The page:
Category Archives: sage
Besides growing herbs indoors I have been able to harvest some of the herbs from my garden throughout much of the winter.
For Christmas this year I made an herb cream cheese spread from fresh parsley, green onion tops, orange mint, and sage. If you have no or light snow cover it is easy to see which herbs look green. Otherwise you will have to carefully uncover a few herbs and see what you can find. My parsley is green all winter. For younger or smaller herb plants harvest with care. If you harvest too much you may damage or kill the plant. My sage is large and well established, I have many parsley plants, the green onions are plentiful as well as the orange mint. I would not recommend harvesting rosemary over winter unless you are growing it indoors or live in a zone 7 or warmer climate.
Sage (Salvia officinalis) is probably best known as the herb for stuffing. In addition to stuffing, sage is great in pasta sauce, sausages, breads, and with vegetable such as carrots.
Sage is also attracts bees to its beautiful blue flowers. In addition to the typical sage as pictured above, sage also comes in other varieties and colors including Golden – with leaves splashed with golden yellow, Purple – leaves of purple and green, and Tricolor – leaves of white, green, and purple. The relative, Pineapple Sage Salvia elegans, is a tender perennial which I grow in a pot and bring inside over winter. As the name suggests, the leaves have a pineapple scent and flavor. Other than Pineapple Sage, the sages mentioned are drought tolerant.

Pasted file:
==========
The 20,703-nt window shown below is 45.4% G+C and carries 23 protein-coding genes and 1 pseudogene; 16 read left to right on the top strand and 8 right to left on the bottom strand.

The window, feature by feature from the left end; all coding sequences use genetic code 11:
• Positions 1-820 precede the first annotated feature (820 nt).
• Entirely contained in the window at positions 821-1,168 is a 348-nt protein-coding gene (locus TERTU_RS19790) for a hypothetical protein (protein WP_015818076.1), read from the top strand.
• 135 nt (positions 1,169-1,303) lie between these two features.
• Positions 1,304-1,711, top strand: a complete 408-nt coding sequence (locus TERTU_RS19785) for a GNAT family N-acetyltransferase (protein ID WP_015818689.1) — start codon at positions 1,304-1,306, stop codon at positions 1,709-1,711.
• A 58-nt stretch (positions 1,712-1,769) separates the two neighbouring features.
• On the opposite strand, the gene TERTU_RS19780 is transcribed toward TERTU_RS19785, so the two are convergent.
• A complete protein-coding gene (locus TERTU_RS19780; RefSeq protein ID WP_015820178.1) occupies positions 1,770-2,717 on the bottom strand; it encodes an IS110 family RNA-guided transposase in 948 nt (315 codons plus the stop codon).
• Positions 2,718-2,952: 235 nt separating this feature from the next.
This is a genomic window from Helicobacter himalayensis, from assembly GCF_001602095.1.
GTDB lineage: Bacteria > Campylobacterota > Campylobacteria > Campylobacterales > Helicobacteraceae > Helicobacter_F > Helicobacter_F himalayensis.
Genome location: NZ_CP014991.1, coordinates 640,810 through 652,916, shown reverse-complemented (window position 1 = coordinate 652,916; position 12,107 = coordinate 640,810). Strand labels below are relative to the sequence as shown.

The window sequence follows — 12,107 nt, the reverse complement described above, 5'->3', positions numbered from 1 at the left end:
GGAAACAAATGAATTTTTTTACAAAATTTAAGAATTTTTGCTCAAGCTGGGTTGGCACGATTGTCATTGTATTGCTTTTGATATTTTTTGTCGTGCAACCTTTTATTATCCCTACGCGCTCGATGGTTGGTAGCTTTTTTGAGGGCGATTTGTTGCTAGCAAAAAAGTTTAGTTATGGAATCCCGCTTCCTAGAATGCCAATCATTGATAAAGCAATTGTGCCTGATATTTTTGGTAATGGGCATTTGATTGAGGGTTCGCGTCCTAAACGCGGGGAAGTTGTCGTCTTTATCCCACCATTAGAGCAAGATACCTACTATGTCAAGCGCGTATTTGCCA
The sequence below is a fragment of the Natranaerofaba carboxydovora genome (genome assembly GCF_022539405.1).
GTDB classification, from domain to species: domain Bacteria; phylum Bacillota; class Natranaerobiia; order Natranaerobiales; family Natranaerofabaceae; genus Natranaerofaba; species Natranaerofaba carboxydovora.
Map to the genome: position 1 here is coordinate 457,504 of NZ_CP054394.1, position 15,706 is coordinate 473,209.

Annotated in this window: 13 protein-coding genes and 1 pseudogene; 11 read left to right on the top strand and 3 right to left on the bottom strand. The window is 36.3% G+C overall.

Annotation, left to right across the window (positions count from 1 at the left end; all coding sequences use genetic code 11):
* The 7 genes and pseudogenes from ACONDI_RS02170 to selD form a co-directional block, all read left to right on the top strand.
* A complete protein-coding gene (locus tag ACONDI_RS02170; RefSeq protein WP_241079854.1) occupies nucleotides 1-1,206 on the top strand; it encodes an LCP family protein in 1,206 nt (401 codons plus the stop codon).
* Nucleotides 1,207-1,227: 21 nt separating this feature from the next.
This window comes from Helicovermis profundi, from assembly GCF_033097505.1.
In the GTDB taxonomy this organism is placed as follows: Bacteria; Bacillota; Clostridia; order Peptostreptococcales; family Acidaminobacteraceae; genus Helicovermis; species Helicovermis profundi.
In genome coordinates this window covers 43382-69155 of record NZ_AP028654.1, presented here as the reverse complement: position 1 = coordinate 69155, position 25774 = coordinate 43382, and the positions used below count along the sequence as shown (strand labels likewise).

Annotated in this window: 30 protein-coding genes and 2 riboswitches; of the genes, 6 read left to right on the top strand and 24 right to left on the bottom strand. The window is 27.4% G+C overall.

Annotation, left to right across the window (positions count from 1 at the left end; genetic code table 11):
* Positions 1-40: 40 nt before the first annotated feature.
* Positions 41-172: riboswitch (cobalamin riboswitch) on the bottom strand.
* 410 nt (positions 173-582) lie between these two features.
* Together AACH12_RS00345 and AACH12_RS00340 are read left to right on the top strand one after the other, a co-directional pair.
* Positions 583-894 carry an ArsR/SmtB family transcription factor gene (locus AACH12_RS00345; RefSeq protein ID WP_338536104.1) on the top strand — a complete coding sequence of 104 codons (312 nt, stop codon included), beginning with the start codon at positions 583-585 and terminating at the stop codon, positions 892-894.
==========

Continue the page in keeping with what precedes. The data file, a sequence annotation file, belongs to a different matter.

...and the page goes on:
Golden, Tricolor, and Purple Sage all have the same scent and flavor as typical culinary sage. Planting them can add more diversity to the landscape. The leaves can be used as a garnish or to add color to appetizers.
Sorry I have not posted for awhile. I have been finishing an herb book which is now available for Kindle and hopefully soon for Nook.
Check out What About Herbs? and let me know what you think.
Please pass the link for the book for those you know who may be interested. Thanks!
Now is a great time to plan which herbs you would like to grow. Making a list now will reduce the chance of you purchasing something you have not prepared a place for and the chance of buying something you won’t be able to care for or find a spot to grow.
What herbs do you use now in cooking, for crafts, or for other purposes? I would recommend starting with a few you are already somewhat familiar with even if you have only used them dried. Chives, parsley, mint (if grown in a container), sage, lavender, tarragon, thyme, and oregano are some that are usually easy to find and grow.
Even if you can’t grow an herb outside in your area you may still be able to grow it indoors. I grow several herbs in pots that would not survive the winter in my yard. I can still enjoy them and have some houseplants to eat over the winter.